• This I find alarming: Explosives chemicals were found in US baby formulas. 15 brands are in question for having perchlorate, an oxidizer in solid fuels used in explosives, fireworks, and rockets. Isn’t this the reason why our baby boy seems to act like the infamous coyote who has taken acme stuffs? Hmmm.
  • Demi Moore saved one man from committing suicide through her Twitter network. Great Job mrskutcher, crisn73 is now one of your followers.

 

 

 

Photo credits:

F. Sionil – Wikipedia.org

Chip Tsao – gmanews.tv

Carbonnyc

 

 

Mood: 3/10 Honks!

What’s online…what else is not?

The long list of Facebook invitations in my personal email’s inbox finally made me to open my Facebook account which has remained static for a year and three months already. Friendster didn’t succeed but really this time Facebook had me join the millions of those who got hooked to social networking. Thanks to the big void at work, I have no choice but to face it – online.

Since then I’ve been more active online and has been in culture shock once more. It’s funny but the last time I used that term to describe an experience was when I transitioned job coming from a subcontractor semiconductor company to a multinational company – and to mention it’s one of the top back then. But hey, that’s another story. Let’s talk more about it after a month or so.

I’m so amused with this recent experience as I now have at least another medium to keep in touch with schoolmates, long lost friends, colleagues and the majority of our company’s badminton players. I’ve become a fan of Facebook’s wall which is like Friendster’s shoutout but is way better in aesthetics, speed and interaction – you now have a hint how I hate Friendster. And what I find fascinating about it is the number of online applications available to keep one occupied during the 8-hour shift. Go figure. Since I (re)started a couple of weeks ago, I have received weird request to answer weird quizzes, I’ve received virtual snacks and would you believe, I’ve even mugged someone online. Thankfully, it’s all just for fun (though I’m quite sure elders will find it anything but funny). And that isn’t the whole gamut of what is possibly online, yet.

This Sunday, I was once again tempted to buy a newspaper not because I was already awake very early in the morning and was lured to reading online Ting-ting Cojuangco’s Beauty and the Breast article. Good thing it wasn’t what I was expecting it to be or I’ll be truly guilty reading it on a Sunday morning. It’s just because I’ve become so addicted to holding one while just passing time at home. Besides, what’s twenty pesos if I can read side by side with my wife at the sofa and with our little boy trying to split the newspaper into half because he’d like to play at the same time? Newspaper, Php20. Reading with wife and kid, priceless.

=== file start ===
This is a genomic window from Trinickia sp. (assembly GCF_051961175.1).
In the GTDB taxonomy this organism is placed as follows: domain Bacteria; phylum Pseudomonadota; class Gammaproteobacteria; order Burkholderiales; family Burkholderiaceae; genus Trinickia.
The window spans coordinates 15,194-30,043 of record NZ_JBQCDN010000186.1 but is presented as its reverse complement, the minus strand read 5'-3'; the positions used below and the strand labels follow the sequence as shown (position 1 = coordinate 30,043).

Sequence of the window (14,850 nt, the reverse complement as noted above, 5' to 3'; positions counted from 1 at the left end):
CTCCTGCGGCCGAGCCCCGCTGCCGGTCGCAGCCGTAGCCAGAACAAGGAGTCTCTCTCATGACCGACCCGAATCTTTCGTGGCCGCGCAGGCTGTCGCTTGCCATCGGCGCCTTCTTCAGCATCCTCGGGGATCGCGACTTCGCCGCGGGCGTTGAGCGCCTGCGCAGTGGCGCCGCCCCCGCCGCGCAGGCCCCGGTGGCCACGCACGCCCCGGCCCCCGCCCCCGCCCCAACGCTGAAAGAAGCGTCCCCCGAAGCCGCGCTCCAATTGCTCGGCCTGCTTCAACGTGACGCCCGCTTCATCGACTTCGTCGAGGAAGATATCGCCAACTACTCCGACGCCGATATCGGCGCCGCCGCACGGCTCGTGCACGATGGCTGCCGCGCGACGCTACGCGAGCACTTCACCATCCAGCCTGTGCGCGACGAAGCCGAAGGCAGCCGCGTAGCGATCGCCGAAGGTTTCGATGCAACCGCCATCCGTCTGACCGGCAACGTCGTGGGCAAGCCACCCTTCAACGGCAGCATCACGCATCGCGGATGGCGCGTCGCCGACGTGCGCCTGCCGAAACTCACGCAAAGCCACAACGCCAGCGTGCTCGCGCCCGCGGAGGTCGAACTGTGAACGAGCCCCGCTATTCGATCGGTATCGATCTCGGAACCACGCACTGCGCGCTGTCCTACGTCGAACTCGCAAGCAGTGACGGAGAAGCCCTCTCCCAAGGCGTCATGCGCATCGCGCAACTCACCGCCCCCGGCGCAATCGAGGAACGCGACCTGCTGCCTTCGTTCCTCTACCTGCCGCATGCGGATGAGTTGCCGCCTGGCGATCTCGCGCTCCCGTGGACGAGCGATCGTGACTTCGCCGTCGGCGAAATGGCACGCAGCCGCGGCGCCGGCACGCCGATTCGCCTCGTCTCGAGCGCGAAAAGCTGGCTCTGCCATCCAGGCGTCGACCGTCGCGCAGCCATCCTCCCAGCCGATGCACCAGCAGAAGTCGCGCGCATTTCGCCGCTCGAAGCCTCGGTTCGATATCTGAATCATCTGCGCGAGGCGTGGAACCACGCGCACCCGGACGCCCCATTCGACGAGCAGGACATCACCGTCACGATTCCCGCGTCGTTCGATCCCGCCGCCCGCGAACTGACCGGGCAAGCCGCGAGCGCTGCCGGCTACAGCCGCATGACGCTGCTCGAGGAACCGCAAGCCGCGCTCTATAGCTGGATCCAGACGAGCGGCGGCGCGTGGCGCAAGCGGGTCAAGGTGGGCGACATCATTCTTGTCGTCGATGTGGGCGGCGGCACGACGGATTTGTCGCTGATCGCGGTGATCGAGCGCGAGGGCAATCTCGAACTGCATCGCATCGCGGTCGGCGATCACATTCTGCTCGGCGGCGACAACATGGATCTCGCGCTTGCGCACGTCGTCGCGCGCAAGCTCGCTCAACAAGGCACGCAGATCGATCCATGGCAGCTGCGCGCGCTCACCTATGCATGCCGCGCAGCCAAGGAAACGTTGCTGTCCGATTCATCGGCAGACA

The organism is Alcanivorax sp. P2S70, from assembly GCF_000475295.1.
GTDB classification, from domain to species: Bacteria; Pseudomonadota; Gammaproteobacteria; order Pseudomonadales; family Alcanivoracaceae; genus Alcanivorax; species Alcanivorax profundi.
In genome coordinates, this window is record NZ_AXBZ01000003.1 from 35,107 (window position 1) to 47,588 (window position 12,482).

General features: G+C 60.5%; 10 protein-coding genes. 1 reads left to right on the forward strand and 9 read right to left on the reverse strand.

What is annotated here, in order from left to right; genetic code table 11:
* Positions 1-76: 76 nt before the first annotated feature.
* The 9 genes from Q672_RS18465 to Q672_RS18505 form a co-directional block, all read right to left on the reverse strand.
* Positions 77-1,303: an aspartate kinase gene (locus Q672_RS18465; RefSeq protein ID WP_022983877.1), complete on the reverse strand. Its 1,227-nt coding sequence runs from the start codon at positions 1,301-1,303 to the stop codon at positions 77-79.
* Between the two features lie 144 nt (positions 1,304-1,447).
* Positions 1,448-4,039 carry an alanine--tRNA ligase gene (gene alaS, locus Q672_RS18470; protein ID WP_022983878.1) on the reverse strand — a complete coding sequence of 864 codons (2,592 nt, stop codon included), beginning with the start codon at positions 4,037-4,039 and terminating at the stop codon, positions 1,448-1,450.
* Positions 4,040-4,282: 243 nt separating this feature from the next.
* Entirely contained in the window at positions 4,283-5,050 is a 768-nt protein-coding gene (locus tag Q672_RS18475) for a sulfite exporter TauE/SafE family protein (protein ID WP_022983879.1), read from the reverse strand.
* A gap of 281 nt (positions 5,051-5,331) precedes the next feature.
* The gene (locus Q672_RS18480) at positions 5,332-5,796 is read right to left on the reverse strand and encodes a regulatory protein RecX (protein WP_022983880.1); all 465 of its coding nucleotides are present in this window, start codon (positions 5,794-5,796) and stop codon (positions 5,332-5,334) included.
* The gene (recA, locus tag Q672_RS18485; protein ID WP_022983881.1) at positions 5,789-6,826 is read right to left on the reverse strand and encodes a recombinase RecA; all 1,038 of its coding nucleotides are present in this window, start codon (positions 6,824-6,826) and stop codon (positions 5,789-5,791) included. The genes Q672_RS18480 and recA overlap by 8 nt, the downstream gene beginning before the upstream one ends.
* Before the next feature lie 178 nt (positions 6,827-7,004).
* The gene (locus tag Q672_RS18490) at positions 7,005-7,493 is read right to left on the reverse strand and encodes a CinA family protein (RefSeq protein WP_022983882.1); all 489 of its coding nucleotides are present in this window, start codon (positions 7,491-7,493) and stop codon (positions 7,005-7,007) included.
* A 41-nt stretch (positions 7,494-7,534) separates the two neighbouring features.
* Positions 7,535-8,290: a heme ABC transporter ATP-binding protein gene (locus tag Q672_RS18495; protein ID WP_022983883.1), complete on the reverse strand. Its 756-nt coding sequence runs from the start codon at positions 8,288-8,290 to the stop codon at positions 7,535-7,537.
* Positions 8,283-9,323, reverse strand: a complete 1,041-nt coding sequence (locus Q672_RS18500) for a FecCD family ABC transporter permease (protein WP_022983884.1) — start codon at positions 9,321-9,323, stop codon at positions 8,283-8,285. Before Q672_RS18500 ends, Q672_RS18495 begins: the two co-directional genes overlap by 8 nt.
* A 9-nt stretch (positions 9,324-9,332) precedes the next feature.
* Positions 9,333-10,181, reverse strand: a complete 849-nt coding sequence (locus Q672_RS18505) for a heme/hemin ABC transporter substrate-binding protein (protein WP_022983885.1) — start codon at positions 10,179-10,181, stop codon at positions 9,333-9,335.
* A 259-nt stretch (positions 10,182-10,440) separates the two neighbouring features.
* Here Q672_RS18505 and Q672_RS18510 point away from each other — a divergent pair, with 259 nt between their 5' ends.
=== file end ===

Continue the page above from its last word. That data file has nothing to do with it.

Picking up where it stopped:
Oddly, I also have this obsession of reading just the ads that could even make my day even if I know for a fact that I can’t even buy any of it…especially right now. I love looking at the new car models and the marketing offers that comes along with it. I also enjoy looking at hardware ads which usually contains power tools sale. Athletic shoes attract me as well. And almost anything, other than the news, there is on the page, I give it time to stare at. But today, my curiosity led me to something strange, chilling and hilarious at the same time – I was staring at the obituary page. Don’t freak out yet, I’m not cheering because of someone else’s death. I just saw one ad that says “Online Burol”.

Care to sign up?

Care to sign up?

Although the funeral service’s ad has their URL posted in their banner, I don’t have any plan to google that yet. As much as I’d like to get answers on how this is done, I’m still letting some funny thoughts on my mind linger like how can some kin from abroad benefit from an online burial service? Does he click a dropdown menu and select an option such as bury my grandmother. And does a confirmation window pops out saying, “Do you really want to bury your grandmother? Please click Yes or No”. Or does it have an option to bury a videoke-singing neighbor? Hahaha. Sorry can’t help it? Just kidding.